LAWRENCE — A University of Kansas institute focused on black poetry is hosting public events that will examine the relationship between poetry and culture, both locally and broadly.
The events are part of the three-week institute “Don’t Deny My Voice: Reading and Teaching African American Poetry.” The institute will be July 14-Aug. 3. Events planned for Lawrence:
- “Poetry Collections/Archives and the Role of the Community, Educators, Research and Recovery Efforts,” 3:30 p.m. Tuesday, July 16, Spencer Museum of Art. Opening reception for the institute and accompanying gallery exhibit “Voicing America." Free.
- “Summer Scholar Open Mic Night,” 5 p.m. Sundays, July 21 and July 28, Genovese Restaurant, 941 Massachusetts St. Free.
- “Poetry and its Publics,” 3 p.m. Tuesday, July 30, Hall Center for the Humanities. Free.
Events will feature discussions and performances by KU faculty, guest scholars and poets, including Joanne Gabbin, the director of the Furious Flower Poetry Center, the notable institution for black poetry in the United States. More details about the events and the institute faculty can be found at the Don’t Deny My Voice website.
Twenty-five college and university teachers nationwide have been selected to participate in the program, which is federally funded by the National Endowment for the Humanities.
The institute is part of a 15-month program funded by a National Endowment for the Humanities grant to KU’s Project on the History of Black Writing. During the institute’s fall 2013 followup, participants will have an opportunity to engage some of today’s leading poets and writers, including Rita Dove, Nikki Giovanni, Terrance Hayes, C. Leigh McInnis, Ishmael Reed and National Poet Laureate Natasha Trethewey. More information on these virtual seminars is available at the Don’t Deny My Voice website.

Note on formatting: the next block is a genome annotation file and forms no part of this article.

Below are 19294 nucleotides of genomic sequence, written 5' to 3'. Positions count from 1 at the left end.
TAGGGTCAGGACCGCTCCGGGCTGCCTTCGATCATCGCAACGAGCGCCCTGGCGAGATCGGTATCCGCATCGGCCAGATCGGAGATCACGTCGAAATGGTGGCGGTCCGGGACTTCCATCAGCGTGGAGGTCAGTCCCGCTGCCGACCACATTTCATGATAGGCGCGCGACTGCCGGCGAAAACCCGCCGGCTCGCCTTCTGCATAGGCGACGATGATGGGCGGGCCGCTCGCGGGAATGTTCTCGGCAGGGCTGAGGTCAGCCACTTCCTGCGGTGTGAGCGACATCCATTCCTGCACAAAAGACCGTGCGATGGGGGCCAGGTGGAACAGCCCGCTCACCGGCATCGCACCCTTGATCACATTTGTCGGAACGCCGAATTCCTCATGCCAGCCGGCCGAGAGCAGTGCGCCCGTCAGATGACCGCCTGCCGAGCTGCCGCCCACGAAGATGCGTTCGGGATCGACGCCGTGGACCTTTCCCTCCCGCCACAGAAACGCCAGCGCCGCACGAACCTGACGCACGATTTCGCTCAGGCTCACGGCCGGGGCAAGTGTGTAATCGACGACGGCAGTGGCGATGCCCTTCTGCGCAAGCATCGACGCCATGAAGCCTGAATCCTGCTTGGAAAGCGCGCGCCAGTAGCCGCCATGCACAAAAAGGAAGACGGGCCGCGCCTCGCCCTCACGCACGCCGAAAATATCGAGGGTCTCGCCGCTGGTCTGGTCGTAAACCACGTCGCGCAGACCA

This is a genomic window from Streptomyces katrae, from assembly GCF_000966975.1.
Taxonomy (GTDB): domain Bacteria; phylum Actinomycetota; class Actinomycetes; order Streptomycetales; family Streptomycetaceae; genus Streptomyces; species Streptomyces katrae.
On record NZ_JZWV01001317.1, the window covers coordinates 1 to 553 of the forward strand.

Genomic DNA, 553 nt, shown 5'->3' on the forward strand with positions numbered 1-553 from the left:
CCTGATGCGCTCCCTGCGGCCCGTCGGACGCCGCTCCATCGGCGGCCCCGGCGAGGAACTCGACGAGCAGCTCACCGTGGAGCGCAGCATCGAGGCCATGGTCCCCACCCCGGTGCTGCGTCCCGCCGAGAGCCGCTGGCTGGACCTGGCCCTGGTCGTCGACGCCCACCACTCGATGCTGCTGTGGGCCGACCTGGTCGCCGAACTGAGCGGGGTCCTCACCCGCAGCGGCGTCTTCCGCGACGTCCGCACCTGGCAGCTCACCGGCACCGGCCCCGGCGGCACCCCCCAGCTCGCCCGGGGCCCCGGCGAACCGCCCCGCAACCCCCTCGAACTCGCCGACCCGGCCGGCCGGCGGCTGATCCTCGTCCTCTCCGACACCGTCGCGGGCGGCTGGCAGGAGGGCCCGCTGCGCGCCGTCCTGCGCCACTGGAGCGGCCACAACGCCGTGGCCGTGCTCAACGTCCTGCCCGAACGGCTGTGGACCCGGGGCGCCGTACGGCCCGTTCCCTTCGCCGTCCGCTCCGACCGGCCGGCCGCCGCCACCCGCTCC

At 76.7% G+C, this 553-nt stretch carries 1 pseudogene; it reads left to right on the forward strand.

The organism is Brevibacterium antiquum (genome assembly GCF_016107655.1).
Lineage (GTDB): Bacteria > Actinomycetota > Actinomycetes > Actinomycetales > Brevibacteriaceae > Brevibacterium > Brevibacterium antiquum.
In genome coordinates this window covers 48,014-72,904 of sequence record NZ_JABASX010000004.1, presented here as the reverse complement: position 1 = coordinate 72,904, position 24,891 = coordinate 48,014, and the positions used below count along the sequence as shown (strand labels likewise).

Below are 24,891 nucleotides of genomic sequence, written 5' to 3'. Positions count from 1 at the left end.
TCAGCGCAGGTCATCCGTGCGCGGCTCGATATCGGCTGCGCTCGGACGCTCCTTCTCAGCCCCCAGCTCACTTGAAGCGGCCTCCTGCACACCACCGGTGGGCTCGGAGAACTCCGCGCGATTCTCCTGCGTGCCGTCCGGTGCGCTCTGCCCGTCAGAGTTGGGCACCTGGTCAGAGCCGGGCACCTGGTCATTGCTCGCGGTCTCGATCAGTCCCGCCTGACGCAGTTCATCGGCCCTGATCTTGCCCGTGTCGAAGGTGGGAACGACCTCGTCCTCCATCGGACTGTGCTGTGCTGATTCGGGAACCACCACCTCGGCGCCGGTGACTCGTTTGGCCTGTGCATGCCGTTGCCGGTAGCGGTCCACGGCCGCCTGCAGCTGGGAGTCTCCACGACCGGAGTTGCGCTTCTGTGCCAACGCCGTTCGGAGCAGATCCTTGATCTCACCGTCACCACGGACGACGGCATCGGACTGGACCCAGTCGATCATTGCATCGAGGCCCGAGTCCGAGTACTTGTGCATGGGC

Maryemma Graham, University Distinguished Professor of English, directs the institute, a collaboration with the Furious Flower Poetry Center at James Madison University, founded by Gabbin. Institute coordinator is Sarah Arbuthnot Lendt. KU co-sponsors include the offices of the Chancellor and the Provost, College of Liberal Arts and Sciences, Ermal Garinger Academic Resource Center, Department of English, KU Libraries, Spencer Museum of Art and KU Center for Research.
The Project on the History of Black Writing is located in the Department of English, a unit of the College of Liberal Arts and Sciences at KU. For the last 30 years, HBW has been engaged in researching and recovering black writers and their works and has sponsored 15 publicly funded projects with the support of the National Endowment for the Humanities.